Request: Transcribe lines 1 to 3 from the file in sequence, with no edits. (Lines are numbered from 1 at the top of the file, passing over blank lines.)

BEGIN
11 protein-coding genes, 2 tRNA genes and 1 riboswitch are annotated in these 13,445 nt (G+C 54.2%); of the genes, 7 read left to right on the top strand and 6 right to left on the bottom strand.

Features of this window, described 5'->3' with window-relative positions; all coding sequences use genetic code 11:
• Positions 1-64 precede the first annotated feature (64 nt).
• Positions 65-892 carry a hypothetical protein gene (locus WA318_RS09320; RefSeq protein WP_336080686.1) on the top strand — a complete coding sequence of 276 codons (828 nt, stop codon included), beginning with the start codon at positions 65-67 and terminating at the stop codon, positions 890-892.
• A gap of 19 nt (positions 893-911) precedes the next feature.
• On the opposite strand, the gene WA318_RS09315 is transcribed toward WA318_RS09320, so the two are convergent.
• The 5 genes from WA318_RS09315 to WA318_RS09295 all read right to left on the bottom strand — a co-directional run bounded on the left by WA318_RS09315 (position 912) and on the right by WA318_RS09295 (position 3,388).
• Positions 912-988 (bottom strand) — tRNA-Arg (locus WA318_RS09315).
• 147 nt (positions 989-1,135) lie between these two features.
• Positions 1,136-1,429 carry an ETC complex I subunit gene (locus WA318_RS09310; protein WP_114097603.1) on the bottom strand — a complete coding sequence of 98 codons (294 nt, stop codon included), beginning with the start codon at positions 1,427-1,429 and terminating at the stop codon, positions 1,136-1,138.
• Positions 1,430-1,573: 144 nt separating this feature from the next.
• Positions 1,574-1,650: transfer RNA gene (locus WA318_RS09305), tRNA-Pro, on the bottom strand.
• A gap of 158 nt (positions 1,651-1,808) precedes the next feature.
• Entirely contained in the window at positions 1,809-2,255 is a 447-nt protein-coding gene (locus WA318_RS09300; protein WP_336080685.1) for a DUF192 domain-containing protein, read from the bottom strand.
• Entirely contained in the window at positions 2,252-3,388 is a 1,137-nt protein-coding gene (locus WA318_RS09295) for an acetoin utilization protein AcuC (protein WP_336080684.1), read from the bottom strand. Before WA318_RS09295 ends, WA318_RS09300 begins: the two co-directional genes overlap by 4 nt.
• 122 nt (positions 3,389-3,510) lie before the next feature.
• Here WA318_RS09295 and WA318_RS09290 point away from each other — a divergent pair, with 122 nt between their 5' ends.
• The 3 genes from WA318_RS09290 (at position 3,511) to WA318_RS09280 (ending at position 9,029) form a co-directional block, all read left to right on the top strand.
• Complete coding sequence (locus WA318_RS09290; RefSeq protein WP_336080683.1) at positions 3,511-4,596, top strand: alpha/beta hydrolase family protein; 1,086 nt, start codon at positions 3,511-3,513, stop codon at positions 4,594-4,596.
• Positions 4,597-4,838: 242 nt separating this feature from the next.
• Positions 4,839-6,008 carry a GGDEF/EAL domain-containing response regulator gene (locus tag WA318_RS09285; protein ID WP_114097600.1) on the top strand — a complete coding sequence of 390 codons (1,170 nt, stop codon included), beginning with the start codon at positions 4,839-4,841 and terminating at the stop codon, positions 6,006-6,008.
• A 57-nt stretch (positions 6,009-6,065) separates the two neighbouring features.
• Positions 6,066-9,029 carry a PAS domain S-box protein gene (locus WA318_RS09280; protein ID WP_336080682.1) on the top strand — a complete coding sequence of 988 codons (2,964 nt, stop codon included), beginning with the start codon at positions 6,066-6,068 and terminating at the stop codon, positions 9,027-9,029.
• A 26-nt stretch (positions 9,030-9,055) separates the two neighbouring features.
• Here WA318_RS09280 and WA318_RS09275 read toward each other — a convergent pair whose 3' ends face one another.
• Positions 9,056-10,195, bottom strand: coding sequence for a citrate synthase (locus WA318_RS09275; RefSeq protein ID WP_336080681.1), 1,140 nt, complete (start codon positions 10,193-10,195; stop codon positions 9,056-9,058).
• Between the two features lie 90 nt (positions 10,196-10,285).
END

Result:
11 protein-coding genes, 2 tRNA genes and 1 riboswitch are annotated in these 13,445 nt (G+C 54.2%); of the genes, 7 read left to right on the top strand and 6 right to left on the bottom strand.

Features of this window, described 5'->3' with window-relative positions; all coding sequences use genetic code 11:
• Positions 1-64 precede the first annotated feature (64 nt).